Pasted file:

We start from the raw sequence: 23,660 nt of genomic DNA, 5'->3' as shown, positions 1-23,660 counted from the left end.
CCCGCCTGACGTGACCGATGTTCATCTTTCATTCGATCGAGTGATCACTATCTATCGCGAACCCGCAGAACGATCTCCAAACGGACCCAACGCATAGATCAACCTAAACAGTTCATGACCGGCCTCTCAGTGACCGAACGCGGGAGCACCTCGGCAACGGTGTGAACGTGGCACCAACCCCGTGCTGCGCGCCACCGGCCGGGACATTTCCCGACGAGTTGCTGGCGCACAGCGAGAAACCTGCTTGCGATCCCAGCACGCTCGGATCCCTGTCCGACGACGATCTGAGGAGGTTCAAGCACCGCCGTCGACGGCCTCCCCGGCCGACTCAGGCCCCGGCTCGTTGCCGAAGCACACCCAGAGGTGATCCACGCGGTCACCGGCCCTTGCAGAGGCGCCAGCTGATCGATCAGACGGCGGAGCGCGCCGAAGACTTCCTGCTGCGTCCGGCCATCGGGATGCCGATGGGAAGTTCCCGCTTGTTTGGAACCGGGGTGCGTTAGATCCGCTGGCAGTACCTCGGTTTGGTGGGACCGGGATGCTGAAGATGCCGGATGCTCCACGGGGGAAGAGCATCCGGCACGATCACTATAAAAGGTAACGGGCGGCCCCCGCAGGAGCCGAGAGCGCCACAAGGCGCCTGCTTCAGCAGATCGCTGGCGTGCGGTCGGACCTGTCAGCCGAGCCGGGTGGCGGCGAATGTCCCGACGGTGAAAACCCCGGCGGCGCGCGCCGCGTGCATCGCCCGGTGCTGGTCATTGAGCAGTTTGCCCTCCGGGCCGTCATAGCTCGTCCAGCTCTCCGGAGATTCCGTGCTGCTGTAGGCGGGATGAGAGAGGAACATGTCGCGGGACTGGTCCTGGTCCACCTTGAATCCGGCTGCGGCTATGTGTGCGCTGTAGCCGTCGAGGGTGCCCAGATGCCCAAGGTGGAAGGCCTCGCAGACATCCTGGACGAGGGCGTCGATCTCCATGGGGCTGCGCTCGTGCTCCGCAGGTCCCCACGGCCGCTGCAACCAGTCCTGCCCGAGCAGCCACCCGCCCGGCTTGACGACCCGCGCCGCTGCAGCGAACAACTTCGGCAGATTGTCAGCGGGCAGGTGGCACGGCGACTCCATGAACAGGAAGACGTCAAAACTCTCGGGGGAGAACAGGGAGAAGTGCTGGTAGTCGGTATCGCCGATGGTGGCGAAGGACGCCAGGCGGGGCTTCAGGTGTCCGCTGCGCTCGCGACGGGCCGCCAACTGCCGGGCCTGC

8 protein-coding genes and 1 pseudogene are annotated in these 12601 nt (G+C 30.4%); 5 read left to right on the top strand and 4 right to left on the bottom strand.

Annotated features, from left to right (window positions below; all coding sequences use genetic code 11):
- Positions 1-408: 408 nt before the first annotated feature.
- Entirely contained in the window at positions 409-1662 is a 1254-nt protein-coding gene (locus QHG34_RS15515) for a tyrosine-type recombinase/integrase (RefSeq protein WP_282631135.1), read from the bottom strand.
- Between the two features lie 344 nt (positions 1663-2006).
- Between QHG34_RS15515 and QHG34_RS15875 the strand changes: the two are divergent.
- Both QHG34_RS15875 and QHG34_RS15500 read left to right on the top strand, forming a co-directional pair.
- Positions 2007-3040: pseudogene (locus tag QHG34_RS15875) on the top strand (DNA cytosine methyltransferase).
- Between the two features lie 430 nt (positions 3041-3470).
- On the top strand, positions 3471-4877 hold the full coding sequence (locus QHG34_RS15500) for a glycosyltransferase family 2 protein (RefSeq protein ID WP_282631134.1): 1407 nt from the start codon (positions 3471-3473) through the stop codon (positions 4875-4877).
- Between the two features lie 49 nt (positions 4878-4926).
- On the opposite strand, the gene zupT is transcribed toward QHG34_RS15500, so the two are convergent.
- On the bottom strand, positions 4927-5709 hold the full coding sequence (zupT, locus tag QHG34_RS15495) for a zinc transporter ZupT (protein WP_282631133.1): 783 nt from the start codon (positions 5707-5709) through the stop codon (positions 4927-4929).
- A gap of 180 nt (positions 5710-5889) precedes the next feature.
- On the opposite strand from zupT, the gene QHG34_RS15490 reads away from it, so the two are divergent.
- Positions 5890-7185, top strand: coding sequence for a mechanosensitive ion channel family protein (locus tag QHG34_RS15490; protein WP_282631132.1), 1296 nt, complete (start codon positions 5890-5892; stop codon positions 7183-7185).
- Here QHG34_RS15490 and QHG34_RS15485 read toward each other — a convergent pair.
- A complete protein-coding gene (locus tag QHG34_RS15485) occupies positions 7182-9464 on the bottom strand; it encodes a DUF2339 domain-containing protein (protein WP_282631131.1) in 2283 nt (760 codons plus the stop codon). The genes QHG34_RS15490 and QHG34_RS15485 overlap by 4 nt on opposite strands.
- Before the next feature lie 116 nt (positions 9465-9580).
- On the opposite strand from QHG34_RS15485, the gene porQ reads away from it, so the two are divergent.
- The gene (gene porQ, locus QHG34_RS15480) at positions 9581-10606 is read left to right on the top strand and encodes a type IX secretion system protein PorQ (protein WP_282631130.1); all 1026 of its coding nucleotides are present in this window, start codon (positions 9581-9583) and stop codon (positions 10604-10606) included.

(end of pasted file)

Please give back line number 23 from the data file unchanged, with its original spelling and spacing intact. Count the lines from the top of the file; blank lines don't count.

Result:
- The gene (gene porQ, locus QHG34_RS15480) at positions 9581-10606 is read left to right on the top strand and encodes a type IX secretion system protein PorQ (protein WP_282631130.1); all 1026 of its coding nucleotides are present in this window, start codon (positions 9581-9583) and stop codon (positions 10604-10606) included.